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Select suitable grazing method to assure success

Selecting a grazing method early in the season and managing it properly can help beef producers succeed in achieving their summer production goals, said Dirk Philipp, associate professor of animal science and forage researcher for the University of Arkansas System Division of Agriculture.

“A grazing method should not be confused with a grazing system,” Philipp said. “A grazing method is a defined technique of grazing management designed to achieve a desired outcome in forage removal.”

 

The two most common examples of grazing methods, Philipp said, are continuous stocking and rotational stocking.

 

In continuous stocking, animals are kept always on the same area, Philipp said. It’s an easy and uncomplicated setup, useful when producers have time constraints or lack funds to invest in a more complex paddock setup. It’s also useful when there are insufficient fences or water sources to permit subdivision of grazing lands.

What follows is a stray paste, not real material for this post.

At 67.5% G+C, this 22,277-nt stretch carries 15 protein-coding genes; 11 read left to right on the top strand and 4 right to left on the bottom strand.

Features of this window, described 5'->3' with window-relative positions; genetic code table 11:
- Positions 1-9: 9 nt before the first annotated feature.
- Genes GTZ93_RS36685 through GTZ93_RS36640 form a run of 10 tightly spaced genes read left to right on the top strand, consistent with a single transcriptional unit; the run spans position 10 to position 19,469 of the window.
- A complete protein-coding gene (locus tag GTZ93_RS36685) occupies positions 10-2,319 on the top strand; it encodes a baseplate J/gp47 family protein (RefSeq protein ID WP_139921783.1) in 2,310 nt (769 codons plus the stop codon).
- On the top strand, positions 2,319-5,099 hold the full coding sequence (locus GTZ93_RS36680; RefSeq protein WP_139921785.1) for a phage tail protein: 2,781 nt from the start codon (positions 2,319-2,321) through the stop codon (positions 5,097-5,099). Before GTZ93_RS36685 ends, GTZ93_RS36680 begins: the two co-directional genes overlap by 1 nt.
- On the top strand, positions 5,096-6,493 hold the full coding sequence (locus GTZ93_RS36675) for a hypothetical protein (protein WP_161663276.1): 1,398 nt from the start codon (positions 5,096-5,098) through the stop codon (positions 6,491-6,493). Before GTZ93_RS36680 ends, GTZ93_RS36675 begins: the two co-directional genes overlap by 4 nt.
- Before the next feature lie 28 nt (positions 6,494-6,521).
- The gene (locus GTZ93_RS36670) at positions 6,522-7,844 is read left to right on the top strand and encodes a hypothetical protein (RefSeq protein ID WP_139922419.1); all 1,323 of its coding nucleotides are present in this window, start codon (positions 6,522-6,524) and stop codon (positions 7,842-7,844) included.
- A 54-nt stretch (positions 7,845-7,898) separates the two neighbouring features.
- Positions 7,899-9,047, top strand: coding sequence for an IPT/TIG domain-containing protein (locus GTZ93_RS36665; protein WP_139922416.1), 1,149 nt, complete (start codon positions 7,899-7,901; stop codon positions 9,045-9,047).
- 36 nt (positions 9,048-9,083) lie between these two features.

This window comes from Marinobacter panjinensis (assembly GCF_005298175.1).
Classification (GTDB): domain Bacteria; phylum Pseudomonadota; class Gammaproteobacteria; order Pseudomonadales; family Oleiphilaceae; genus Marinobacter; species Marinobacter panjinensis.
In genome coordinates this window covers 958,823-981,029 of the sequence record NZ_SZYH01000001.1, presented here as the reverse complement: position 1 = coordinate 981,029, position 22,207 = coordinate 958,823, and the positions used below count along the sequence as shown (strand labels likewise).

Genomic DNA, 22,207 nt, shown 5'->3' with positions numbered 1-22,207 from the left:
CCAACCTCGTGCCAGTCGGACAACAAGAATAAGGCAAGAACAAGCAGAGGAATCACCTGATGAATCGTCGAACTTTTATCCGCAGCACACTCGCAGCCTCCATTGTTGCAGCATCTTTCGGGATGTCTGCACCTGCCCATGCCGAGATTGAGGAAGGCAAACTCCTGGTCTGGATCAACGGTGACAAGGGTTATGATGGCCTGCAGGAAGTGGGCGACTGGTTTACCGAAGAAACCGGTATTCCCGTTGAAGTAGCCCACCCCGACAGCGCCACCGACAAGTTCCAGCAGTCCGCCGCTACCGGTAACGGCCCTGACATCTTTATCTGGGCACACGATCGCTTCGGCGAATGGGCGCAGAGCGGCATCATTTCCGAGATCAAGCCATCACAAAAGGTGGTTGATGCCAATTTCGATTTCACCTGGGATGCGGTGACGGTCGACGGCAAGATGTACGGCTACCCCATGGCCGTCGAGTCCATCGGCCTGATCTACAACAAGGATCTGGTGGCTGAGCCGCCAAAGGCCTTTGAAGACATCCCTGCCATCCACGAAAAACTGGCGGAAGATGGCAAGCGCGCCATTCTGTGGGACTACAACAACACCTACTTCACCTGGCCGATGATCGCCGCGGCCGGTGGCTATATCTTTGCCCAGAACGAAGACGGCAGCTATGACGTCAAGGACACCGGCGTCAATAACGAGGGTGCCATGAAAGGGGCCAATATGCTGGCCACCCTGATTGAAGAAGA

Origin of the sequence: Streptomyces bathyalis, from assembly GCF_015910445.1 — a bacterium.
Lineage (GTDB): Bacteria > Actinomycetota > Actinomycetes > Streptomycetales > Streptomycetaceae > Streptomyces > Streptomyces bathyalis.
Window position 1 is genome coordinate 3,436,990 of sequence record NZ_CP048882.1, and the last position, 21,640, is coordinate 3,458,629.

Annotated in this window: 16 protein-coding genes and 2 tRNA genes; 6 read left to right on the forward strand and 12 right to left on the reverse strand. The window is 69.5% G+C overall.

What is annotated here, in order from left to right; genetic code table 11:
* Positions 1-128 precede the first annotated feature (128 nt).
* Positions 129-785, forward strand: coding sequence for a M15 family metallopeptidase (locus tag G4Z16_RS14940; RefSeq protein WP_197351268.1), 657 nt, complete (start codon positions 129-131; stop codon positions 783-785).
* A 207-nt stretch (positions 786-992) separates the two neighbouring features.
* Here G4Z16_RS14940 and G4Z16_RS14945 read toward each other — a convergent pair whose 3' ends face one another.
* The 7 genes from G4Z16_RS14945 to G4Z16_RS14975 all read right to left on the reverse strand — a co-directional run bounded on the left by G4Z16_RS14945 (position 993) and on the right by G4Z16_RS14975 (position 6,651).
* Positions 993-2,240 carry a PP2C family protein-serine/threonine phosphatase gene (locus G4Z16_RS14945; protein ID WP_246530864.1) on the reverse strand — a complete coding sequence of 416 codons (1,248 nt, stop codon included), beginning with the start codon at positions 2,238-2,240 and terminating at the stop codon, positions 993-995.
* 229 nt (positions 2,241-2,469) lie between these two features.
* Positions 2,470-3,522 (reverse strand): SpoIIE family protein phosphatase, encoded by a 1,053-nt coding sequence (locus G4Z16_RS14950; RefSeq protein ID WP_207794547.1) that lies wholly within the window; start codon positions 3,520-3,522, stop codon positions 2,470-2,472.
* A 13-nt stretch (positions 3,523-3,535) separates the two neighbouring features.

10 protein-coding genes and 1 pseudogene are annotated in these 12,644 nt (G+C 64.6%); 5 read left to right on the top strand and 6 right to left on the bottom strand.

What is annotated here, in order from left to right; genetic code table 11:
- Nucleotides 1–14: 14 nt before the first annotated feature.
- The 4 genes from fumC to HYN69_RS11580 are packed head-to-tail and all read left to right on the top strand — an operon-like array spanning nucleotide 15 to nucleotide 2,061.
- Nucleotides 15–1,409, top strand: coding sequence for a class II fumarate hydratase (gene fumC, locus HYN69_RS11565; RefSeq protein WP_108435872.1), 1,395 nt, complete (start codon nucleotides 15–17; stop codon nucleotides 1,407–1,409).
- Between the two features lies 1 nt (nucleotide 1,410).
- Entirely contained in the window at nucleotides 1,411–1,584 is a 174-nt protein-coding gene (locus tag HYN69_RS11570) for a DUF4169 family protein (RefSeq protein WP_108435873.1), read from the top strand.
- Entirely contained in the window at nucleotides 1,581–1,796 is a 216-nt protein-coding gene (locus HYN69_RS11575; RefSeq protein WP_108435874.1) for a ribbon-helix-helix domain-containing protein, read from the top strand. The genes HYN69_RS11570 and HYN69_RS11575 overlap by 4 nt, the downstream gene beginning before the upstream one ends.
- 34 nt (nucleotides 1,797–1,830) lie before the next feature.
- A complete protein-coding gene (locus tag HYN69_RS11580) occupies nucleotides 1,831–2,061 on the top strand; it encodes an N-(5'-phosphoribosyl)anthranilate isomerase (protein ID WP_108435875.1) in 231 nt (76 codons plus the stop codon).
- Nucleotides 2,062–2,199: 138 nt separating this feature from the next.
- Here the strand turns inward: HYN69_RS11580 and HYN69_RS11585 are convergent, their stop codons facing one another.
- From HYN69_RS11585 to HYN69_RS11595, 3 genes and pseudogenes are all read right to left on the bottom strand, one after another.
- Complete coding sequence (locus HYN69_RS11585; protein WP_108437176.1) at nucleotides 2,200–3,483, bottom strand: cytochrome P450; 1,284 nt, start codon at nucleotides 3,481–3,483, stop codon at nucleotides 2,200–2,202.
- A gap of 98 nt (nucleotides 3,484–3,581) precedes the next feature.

Continuous stocking can be used when available forage can withstand occasional overgrazing in some areas. Forages like toxic fescue and bermudagrass are persistent enough to endure such conditions, Philipp said.

 

Avoid using continuous stocking when:

  • Forage base is sensitive to frequent defoliation, as is the case with legumes;
  • Intending to portion out forages, especially in high-quality forages like alfalfa;
  • Grazing annual forages for which money and time was invested.

 

Rotational stocking offers more control of forage use and defoliation, Philipp said. It is also more suitable for a solid, long-term forage management plan.

 

Some things to consider for a rotational stocking method, Philipp said, include adequate fences and water access, or a plan to install them.

 

Consider planting forages that benefit from cyclical defoliation, Philipp said. Novel endophyte tall fescue, native warm-season grasses or legumes are good choices. Forages with large regrowth potential, such as cool season grasses early in the season, are also suitable for use in rotational stocking, he said.

 

Philipp said rotational stocking is difficult to use if:

  • The basic paddock infrastructure is not installed;
  • Budgets aren’t controlled or inputs and outputs aren’t accounted for;
  • A long-term business and forage management plan is not in place.

 

University of Arkansas

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Terry Simmons